Lead Toxicity Workup
- Author: Pranay Kathuria, MD; Chief Editor: Tarakad S Ramachandran, MBBS, MBA, MPH, FAAN, FACP, FAHA, FRCP, FRCPC, FRS, LRCP, MRCP, MRCS more...
The criterion standard is a whole blood lead level (BLL). Any BLL higher than 10 µg/dL is considered positive and consequential. Patients with BLLs between 10 and 20 µg/dL require removal from the exposure, repeated testing, and follow-up.
A free erythrocyte protoporphyrin (FEP) level may be useful in demonstrating the degree of biological abnormalities that exist. Significantly elevated BLLs are associated with a microcytic anemia. Iron deficiency, also associated with anemia, may produce an elevation of FEP, confounding the significance of FEP measurement.
Workup guidelines for the use of investigative studies in patients with different BLLs (see below) are based on the recommendations from the Centers for Disease Control and Prevention (CDC) Advisory Committee on Childhood Lead Poisoning Preventions, the National Center of Environmental Health/Agency for Toxic Substances and Disease Registry, and the American Academy of Pediatrics Committee on Environmental Health.[22, 23, 24, 25, 26]
Imaging studies are ordered as appropriate.
Lead may produce subtle nephrogenic effects, which, if unappreciated, may lead to treatment failures or complications. For example, a child may appear to have a mild degree of dehydration based on decreased urine output, increased urine specific gravity, and poor appetite while actually suffering from the syndrome of inappropriate excretion of antidiuretic hormone (SIADH). Such patients have hypo-osmolar hyponatremia and, in fact, are often treated with fluid restriction.
Blood lead level
Although not an accurate measure of the whole-body burden of lead, the BLL is a reasonable approximation of lead exposure, in that levels decline in a predictable manner after removal from the source of lead.
Capillary (ie, fingerstick) blood levels do provide a reliable measurement if performed correctly, though samples improperly collected may be contaminated by lead dust on the skin or from the collecting equipment. The blood must be drawn in an anticoagulated tube and one certified to be lead-free. Trace metal tubes and anticoagulated tubes are available, but aside from certified tubes, they all tend to give high-biased levels. Because of laboratory limitations, the result may not be immediately available at all institutions.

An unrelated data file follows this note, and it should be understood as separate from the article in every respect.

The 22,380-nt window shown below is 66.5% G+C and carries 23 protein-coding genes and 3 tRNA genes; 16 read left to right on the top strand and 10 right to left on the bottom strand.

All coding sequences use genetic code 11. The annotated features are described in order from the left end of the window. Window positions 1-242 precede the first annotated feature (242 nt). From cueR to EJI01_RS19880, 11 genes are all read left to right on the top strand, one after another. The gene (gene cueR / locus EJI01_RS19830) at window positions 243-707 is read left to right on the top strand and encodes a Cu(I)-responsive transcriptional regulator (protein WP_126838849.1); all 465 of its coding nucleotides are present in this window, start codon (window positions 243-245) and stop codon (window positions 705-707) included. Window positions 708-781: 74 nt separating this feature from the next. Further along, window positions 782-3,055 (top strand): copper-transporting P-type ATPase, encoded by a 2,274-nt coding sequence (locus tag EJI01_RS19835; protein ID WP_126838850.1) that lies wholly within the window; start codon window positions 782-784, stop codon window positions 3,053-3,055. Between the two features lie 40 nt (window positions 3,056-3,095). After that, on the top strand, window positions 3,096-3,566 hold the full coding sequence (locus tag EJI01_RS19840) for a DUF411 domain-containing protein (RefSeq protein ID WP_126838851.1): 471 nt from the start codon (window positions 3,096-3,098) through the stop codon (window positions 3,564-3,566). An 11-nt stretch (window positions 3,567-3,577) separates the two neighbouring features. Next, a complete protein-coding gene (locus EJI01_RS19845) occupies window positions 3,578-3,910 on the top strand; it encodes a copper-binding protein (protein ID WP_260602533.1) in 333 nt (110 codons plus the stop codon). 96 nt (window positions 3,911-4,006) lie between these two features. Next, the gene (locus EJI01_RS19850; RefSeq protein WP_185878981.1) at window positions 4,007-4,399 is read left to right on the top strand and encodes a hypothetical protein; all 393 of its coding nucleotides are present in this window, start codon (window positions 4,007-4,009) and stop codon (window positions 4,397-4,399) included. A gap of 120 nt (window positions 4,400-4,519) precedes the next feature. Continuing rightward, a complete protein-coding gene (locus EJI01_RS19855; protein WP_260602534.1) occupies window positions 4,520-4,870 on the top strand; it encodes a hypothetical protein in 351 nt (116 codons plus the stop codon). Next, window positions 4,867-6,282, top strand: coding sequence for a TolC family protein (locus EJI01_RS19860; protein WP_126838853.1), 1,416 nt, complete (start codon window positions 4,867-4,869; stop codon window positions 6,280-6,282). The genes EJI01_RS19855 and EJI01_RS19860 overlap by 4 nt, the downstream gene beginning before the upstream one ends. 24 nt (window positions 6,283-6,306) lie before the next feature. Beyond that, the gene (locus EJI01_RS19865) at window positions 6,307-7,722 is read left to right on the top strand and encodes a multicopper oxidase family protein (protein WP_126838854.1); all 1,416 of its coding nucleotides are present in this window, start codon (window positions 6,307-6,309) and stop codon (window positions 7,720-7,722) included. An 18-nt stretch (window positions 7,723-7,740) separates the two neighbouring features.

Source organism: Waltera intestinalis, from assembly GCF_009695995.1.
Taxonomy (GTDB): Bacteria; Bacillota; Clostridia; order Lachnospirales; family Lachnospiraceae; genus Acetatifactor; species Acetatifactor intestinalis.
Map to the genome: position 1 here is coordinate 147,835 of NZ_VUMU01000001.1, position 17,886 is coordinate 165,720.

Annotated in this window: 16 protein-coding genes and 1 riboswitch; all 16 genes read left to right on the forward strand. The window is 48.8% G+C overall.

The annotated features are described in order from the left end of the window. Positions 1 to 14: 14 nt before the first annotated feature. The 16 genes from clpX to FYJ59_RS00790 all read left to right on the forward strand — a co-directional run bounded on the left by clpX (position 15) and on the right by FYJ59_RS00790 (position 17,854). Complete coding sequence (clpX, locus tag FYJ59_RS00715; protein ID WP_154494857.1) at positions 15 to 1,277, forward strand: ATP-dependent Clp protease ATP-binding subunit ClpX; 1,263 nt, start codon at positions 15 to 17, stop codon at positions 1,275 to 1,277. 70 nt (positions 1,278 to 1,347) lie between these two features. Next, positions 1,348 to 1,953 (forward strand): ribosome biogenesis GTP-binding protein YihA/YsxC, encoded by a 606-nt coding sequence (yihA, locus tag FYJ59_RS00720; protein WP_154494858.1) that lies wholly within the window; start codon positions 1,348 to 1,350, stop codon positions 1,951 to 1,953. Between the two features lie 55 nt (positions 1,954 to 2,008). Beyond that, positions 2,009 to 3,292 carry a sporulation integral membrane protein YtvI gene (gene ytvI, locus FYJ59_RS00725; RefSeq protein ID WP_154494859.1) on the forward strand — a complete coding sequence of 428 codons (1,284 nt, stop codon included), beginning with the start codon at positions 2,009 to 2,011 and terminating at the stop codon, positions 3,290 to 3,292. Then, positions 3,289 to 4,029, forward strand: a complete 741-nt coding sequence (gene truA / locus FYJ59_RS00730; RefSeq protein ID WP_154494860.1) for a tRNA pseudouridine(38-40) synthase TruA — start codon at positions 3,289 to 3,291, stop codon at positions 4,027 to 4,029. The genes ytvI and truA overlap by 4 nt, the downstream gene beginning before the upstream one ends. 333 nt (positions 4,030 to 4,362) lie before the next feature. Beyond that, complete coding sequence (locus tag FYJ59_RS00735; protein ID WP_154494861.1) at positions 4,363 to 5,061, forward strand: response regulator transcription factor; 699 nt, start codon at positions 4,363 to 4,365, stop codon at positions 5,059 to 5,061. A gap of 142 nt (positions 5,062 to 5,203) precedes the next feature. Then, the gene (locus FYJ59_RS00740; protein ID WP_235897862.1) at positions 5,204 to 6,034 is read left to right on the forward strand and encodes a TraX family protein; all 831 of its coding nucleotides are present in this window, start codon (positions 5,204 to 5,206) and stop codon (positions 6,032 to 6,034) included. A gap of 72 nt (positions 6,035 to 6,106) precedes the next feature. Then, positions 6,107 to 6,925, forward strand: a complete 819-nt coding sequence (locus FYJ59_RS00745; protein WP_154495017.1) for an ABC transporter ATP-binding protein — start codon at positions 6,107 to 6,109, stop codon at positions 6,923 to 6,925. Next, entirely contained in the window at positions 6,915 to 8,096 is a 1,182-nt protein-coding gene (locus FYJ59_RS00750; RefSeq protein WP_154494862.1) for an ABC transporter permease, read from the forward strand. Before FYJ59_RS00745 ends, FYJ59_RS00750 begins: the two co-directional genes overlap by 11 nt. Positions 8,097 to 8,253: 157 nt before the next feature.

The CDC has established 5 classes of lead toxicity, based on BLLs. Recommendations for further evaluation and treatment are different for each class.
BLLs higher than 70 µg/dL (ie, class V) are considered medical emergencies, regardless of whether neurologic symptoms are present. The risk of encephalopathy is high and treatment is required. However, lead levels should be reviewed in the context of the clinical examination and history.
For example, a child may swallow a lead foreign body, show a documented BLL higher than 70 µg/dL within 2 days, and still have a low total-body burden (the lead would be predominantly within the blood compartment in this scenario). Encephalopathy would not be expected in this scenario. However, a child who chronically ingests lead paint dust may have a lower BLL but a much higher total-body burden and may subsequently exhibit neurologic findings (in this scenario, the lead has had time to redistribute amongst all the compartments).
BLLs ranging from 45 to 69 µg/dL (ie, class IV) warrant chelation therapy, according to CDC criteria, and a medical evaluation that includes further blood testing and possibly an abdominal radiograph to look for lead paint chips. Removal from the source of lead exposure is paramount.
BLLs ranging from 20 to 44 µg/dL (ie, class III) require medical evaluation, including further laboratory testing and possible abdominal radiographs. Removal of the source of lead and an environmental evaluation are also required. There is no good evidence that treatment with chelation agents for BLLs lower than 45 µg/dL is beneficial; in fact, the evidence tends to suggest that chelating at lower levels is potential harmful.
BLLs ranging from 15 to 19 µg/dL (ie, class II) require repeat blood lead level screening and lead prevention education. If elevated levels persists in this range or rise over a 3-month period, the patient should be treated as would be appropriate for BLLs of 20-44 µg/dL).
BLLs ranging from 10 to 14 µg/dL (ie, class I) require no further treatment other than lead prevention education, but periodic screening in young children should continue.
Most children with elevated blood lead levels demonstrate few, if any, symptoms that immediately suggest lead poisoning. For this reason, the CDC advocates obtaining blood lead levels in children at ages 1 and 2 if they meet any of the criteria noted below. In addition, children aged 3-5 years who have not previously been tested and meet any of the criteria below should be tested.[24, 25] The criteria are as follows:
Eligible for or receiving Medicaid, or WIC benefits